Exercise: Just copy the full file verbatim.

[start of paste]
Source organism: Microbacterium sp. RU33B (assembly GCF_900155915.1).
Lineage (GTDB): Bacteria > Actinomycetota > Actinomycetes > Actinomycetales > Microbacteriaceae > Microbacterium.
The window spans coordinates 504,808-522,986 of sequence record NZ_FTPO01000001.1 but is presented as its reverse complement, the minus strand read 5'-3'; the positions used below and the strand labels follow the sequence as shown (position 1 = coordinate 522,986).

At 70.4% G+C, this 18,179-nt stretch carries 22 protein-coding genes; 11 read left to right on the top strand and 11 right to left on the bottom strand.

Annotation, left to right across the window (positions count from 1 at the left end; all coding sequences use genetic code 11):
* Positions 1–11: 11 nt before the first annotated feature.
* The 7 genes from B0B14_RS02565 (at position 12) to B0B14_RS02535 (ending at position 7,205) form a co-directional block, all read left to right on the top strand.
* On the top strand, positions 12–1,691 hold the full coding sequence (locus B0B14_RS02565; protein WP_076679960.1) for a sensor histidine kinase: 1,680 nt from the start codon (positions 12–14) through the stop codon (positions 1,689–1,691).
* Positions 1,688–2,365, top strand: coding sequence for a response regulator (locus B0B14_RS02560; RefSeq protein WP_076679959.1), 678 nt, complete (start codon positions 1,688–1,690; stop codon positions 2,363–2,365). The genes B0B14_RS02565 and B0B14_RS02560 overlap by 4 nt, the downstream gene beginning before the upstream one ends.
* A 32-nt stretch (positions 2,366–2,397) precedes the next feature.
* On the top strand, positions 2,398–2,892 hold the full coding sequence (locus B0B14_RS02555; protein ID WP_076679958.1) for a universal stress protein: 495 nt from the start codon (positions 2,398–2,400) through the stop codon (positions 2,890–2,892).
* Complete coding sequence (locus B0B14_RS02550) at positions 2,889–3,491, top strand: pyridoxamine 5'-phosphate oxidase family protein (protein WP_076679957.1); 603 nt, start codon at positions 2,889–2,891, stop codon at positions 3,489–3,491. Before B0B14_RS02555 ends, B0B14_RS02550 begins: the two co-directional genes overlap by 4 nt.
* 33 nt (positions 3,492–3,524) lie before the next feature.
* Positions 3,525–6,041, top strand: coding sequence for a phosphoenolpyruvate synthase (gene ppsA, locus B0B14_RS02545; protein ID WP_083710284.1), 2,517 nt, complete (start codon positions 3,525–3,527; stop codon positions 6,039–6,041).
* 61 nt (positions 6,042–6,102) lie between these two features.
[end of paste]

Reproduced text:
Source organism: Microbacterium sp. RU33B (assembly GCF_900155915.1).
Lineage (GTDB): Bacteria > Actinomycetota > Actinomycetes > Actinomycetales > Microbacteriaceae > Microbacterium.
The window spans coordinates 504,808-522,986 of sequence record NZ_FTPO01000001.1 but is presented as its reverse complement, the minus strand read 5'-3'; the positions used below and the strand labels follow the sequence as shown (position 1 = coordinate 522,986).

At 70.4% G+C, this 18,179-nt stretch carries 22 protein-coding genes; 11 read left to right on the top strand and 11 right to left on the bottom strand.

Annotation, left to right across the window (positions count from 1 at the left end; all coding sequences use genetic code 11):
* Positions 1–11: 11 nt before the first annotated feature.
* The 7 genes from B0B14_RS02565 (at position 12) to B0B14_RS02535 (ending at position 7,205) form a co-directional block, all read left to right on the top strand.
* On the top strand, positions 12–1,691 hold the full coding sequence (locus B0B14_RS02565; protein WP_076679960.1) for a sensor histidine kinase: 1,680 nt from the start codon (positions 12–14) through the stop codon (positions 1,689–1,691).
* Positions 1,688–2,365, top strand: coding sequence for a response regulator (locus B0B14_RS02560; RefSeq protein WP_076679959.1), 678 nt, complete (start codon positions 1,688–1,690; stop codon positions 2,363–2,365). The genes B0B14_RS02565 and B0B14_RS02560 overlap by 4 nt, the downstream gene beginning before the upstream one ends.
* A 32-nt stretch (positions 2,366–2,397) precedes the next feature.
* On the top strand, positions 2,398–2,892 hold the full coding sequence (locus B0B14_RS02555; protein ID WP_076679958.1) for a universal stress protein: 495 nt from the start codon (positions 2,398–2,400) through the stop codon (positions 2,890–2,892).
* Complete coding sequence (locus B0B14_RS02550) at positions 2,889–3,491, top strand: pyridoxamine 5'-phosphate oxidase family protein (protein WP_076679957.1); 603 nt, start codon at positions 2,889–2,891, stop codon at positions 3,489–3,491. Before B0B14_RS02555 ends, B0B14_RS02550 begins: the two co-directional genes overlap by 4 nt.
* 33 nt (positions 3,492–3,524) lie before the next feature.
* Positions 3,525–6,041, top strand: coding sequence for a phosphoenolpyruvate synthase (gene ppsA, locus B0B14_RS02545; protein ID WP_083710284.1), 2,517 nt, complete (start codon positions 3,525–3,527; stop codon positions 6,039–6,041).
* 61 nt (positions 6,042–6,102) lie between these two features.